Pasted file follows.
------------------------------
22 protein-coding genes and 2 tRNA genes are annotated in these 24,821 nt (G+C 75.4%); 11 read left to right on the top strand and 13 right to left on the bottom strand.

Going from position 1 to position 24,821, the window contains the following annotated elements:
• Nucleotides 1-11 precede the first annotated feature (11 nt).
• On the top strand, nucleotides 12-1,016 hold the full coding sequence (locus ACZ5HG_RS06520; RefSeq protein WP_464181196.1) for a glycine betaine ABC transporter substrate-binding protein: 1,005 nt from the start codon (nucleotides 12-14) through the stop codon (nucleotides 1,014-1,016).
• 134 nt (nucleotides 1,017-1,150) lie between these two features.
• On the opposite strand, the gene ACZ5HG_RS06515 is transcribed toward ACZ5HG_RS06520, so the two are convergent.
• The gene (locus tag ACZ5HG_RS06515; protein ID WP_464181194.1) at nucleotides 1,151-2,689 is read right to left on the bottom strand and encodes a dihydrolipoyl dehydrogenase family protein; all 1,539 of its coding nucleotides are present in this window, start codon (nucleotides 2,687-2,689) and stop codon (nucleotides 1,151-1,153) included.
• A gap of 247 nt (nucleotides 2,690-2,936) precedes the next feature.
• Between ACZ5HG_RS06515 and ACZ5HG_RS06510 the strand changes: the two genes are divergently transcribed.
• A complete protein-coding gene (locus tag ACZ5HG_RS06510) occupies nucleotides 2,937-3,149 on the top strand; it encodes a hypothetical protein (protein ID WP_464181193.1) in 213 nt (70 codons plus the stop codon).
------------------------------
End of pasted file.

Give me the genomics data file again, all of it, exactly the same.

22 protein-coding genes and 2 tRNA genes are annotated in these 24,821 nt (G+C 75.4%); 11 read left to right on the top strand and 13 right to left on the bottom strand.

Going from position 1 to position 24,821, the window contains the following annotated elements:
• Nucleotides 1-11 precede the first annotated feature (11 nt).
• On the top strand, nucleotides 12-1,016 hold the full coding sequence (locus ACZ5HG_RS06520; RefSeq protein WP_464181196.1) for a glycine betaine ABC transporter substrate-binding protein: 1,005 nt from the start codon (nucleotides 12-14) through the stop codon (nucleotides 1,014-1,016).
• 134 nt (nucleotides 1,017-1,150) lie between these two features.
• On the opposite strand, the gene ACZ5HG_RS06515 is transcribed toward ACZ5HG_RS06520, so the two are convergent.
• The gene (locus tag ACZ5HG_RS06515; protein ID WP_464181194.1) at nucleotides 1,151-2,689 is read right to left on the bottom strand and encodes a dihydrolipoyl dehydrogenase family protein; all 1,539 of its coding nucleotides are present in this window, start codon (nucleotides 2,687-2,689) and stop codon (nucleotides 1,151-1,153) included.
• A gap of 247 nt (nucleotides 2,690-2,936) precedes the next feature.
• Between ACZ5HG_RS06515 and ACZ5HG_RS06510 the strand changes: the two genes are divergently transcribed.
• A complete protein-coding gene (locus tag ACZ5HG_RS06510) occupies nucleotides 2,937-3,149 on the top strand; it encodes a hypothetical protein (protein ID WP_464181193.1) in 213 nt (70 codons plus the stop codon).